Lawyers are under a duty to discuss reconciliation and mediation with their clients. The court must be certain that there is no possibility of reconciliation before proceeding with a divorce petition. If both parties are certain that they want to proceed with the divorce, they have choices as to how they will proceed.
You may be angry and your first response is “sue the bastard.” Stop, take a breath, and keep reading. Before you proceed, your lawyer will assess your particular situation and discuss your options. If you have a choice, going to court should be the last resort for a divorcing couple. A lawsuit is never fun but in divorce situations it’s a gruelling, time-consuming, emotionally exhausting and expensive process for both parties. Sometimes a disgruntled spouse will want to go to court just to hear a judge say that they were right and their spouse was wrong. However, this is not a valid reason for going to court. First of all, it’s not likely to happen. The judge may not say what you want him or her to say. The judge’s role is to resolve issues in an orderly manner when the parties cannot. Second, the process could run you dry – emotionally and financially. Third, a spouse is more likely to cooperate with something that he or she has agreed to than to cooperate with an order imposed by the court with which the person does not agree.
When you separate, it is important to remember that the lines of trust have changed. You and your spouse now sit on opposite sides of the table with different goals than those you shared while married. One spouse may have difficulty dealing with the reality that the other spouse is on the opposing side. A spouse may show a side the other has never seen before – becoming highly uncooperative and refusing to disclose relevant matters such as financial statements. The conflict can escalate, and in the worst case scenario a paper chase can begin that will stretch for several years. In the end, you will have made difficult concessions, paid endless legal bills, and delayed the healing process that is part of the process of divorce.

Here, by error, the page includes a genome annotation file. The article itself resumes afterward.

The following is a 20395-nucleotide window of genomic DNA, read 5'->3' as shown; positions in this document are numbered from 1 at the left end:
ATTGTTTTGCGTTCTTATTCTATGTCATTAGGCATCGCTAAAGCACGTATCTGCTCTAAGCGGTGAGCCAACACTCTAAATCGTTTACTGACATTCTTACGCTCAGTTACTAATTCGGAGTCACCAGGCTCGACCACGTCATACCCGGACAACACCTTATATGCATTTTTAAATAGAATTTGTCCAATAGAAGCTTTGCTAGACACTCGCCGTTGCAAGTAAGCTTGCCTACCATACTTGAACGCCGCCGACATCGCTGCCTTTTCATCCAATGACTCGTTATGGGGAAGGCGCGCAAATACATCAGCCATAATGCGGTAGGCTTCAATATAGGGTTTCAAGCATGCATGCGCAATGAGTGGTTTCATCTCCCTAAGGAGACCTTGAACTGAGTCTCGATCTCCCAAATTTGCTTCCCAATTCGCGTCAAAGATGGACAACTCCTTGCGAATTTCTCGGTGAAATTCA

Negotiating a Settlement Is Better For All
The outcome is much better for everyone if a settlement can be reached out of court, but it usually requires negotiation, which is part skill and part art. If your lawyer is negotiating for you, let your lawyer do the job for you. A professional in family law practice has the experience in these matters that can help you achieve your goals. Just be clear in expressing beforehand what it is that you want and what solutions would be most workable for you. You may not get everything the way you would like it, but if you cloud the discussions with low priority matters, you could lose on those things that are most important to you.
You are not likely to get all that you want but there are strategies that can help you negotiate the best possible settlement:
We’ve mentioned taking a deep breath before. Negotiating a settlement and agreeing to the outcome is something that you will have to live with from this time forward. You need to keep as level headed as possible throughout a very difficult time. Negotiating a settlement is not a time for rash or spiteful acts. If tempers erupt and harsh words are spoken, take a deep breath and do the proverbial count to ten. It will help calm you. Breathing deeply is also a constant reminder that no matter what is happening, you are breathing and you are alive. You will get through this difficult time and your life will get better.
This article has been edited and excerpted from the Book To Have and To Hold with permission by McGraw-Hill Ryerson,Copyright ©2010 by Kathleen Aldridge and Nancy Jane Bullis. Katleen Aldridge, BA, B Ed, is an experienced educator, writer and editor of business and technical publications, she has co-authored several best-selling books, including the recently published Wired for Small Business Success. Nancy Bullis is a Toronto-based lawyer who provides writing, technical review and editorial services for several highly successful financial publications.
Other articles by Kathleen Aldridge and Nancy Jane Bullis, LL.B.Back To Top